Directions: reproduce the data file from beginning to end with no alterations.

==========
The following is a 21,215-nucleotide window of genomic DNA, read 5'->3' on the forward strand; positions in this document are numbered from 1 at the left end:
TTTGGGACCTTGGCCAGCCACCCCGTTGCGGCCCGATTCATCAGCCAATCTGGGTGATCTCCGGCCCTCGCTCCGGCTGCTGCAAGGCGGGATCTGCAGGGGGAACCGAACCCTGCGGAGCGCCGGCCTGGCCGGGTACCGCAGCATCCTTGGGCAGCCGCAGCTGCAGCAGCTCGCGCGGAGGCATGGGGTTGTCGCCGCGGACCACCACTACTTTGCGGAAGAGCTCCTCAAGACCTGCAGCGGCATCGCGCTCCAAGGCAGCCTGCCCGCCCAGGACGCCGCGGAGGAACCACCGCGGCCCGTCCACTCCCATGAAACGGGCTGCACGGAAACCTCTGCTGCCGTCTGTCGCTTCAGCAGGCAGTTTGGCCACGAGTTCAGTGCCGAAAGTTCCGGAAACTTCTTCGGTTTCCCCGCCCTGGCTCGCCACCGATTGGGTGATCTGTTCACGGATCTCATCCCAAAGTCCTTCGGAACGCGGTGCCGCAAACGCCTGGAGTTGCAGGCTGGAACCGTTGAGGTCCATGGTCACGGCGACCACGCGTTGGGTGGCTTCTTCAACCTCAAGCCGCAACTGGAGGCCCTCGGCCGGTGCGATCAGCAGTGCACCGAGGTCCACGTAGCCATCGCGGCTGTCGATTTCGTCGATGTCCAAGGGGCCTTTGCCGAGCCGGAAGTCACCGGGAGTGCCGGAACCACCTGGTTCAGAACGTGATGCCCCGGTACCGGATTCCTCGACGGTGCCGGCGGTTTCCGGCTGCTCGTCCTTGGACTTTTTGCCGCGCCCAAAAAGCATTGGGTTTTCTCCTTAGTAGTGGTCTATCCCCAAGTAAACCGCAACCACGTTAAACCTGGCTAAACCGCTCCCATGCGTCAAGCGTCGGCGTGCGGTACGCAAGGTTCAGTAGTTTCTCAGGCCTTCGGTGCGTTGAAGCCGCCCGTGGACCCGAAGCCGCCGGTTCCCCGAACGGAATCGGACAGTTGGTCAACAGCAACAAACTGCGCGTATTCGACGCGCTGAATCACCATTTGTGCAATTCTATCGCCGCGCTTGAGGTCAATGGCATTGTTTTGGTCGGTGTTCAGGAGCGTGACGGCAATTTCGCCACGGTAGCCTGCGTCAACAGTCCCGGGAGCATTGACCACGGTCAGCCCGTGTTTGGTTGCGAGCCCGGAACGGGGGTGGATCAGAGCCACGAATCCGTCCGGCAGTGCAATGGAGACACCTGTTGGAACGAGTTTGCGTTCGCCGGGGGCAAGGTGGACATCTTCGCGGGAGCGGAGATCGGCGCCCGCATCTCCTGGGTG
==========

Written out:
The following is a 21,215-nucleotide window of genomic DNA, read 5'->3' on the forward strand; positions in this document are numbered from 1 at the left end:
TTTGGGACCTTGGCCAGCCACCCCGTTGCGGCCCGATTCATCAGCCAATCTGGGTGATCTCCGGCCCTCGCTCCGGCTGCTGCAAGGCGGGATCTGCAGGGGGAACCGAACCCTGCGGAGCGCCGGCCTGGCCGGGTACCGCAGCATCCTTGGGCAGCCGCAGCTGCAGCAGCTCGCGCGGAGGCATGGGGTTGTCGCCGCGGACCACCACTACTTTGCGGAAGAGCTCCTCAAGACCTGCAGCGGCATCGCGCTCCAAGGCAGCCTGCCCGCCCAGGACGCCGCGGAGGAACCACCGCGGCCCGTCCACTCCCATGAAACGGGCTGCACGGAAACCTCTGCTGCCGTCTGTCGCTTCAGCAGGCAGTTTGGCCACGAGTTCAGTGCCGAAAGTTCCGGAAACTTCTTCGGTTTCCCCGCCCTGGCTCGCCACCGATTGGGTGATCTGTTCACGGATCTCATCCCAAAGTCCTTCGGAACGCGGTGCCGCAAACGCCTGGAGTTGCAGGCTGGAACCGTTGAGGTCCATGGTCACGGCGACCACGCGTTGGGTGGCTTCTTCAACCTCAAGCCGCAACTGGAGGCCCTCGGCCGGTGCGATCAGCAGTGCACCGAGGTCCACGTAGCCATCGCGGCTGTCGATTTCGTCGATGTCCAAGGGGCCTTTGCCGAGCCGGAAGTCACCGGGAGTGCCGGAACCACCTGGTTCAGAACGTGATGCCCCGGTACCGGATTCCTCGACGGTGCCGGCGGTTTCCGGCTGCTCGTCCTTGGACTTTTTGCCGCGCCCAAAAAGCATTGGGTTTTCTCCTTAGTAGTGGTCTATCCCCAAGTAAACCGCAACCACGTTAAACCTGGCTAAACCGCTCCCATGCGTCAAGCGTCGGCGTGCGGTACGCAAGGTTCAGTAGTTTCTCAGGCCTTCGGTGCGTTGAAGCCGCCCGTGGACCCGAAGCCGCCGGTTCCCCGAACGGAATCGGACAGTTGGTCAACAGCAACAAACTGCGCGTATTCGACGCGCTGAATCACCATTTGTGCAATTCTATCGCCGCGCTTGAGGTCAATGGCATTGTTTTGGTCGGTGTTCAGGAGCGTGACGGCAATTTCGCCACGGTAGCCTGCGTCAACAGTCCCGGGAGCATTGACCACGGTCAGCCCGTGTTTGGTTGCGAGCCCGGAACGGGGGTGGATCAGAGCCACGAATCCGTCCGGCAGTGCAATGGAGACACCTGTTGGAACGAGTTTGCGTTCGCCGGGGGCAAGGTGGACATCTTCGCGGGAGCGGAGATCGGCGCCCGCATCTCCTGGGTG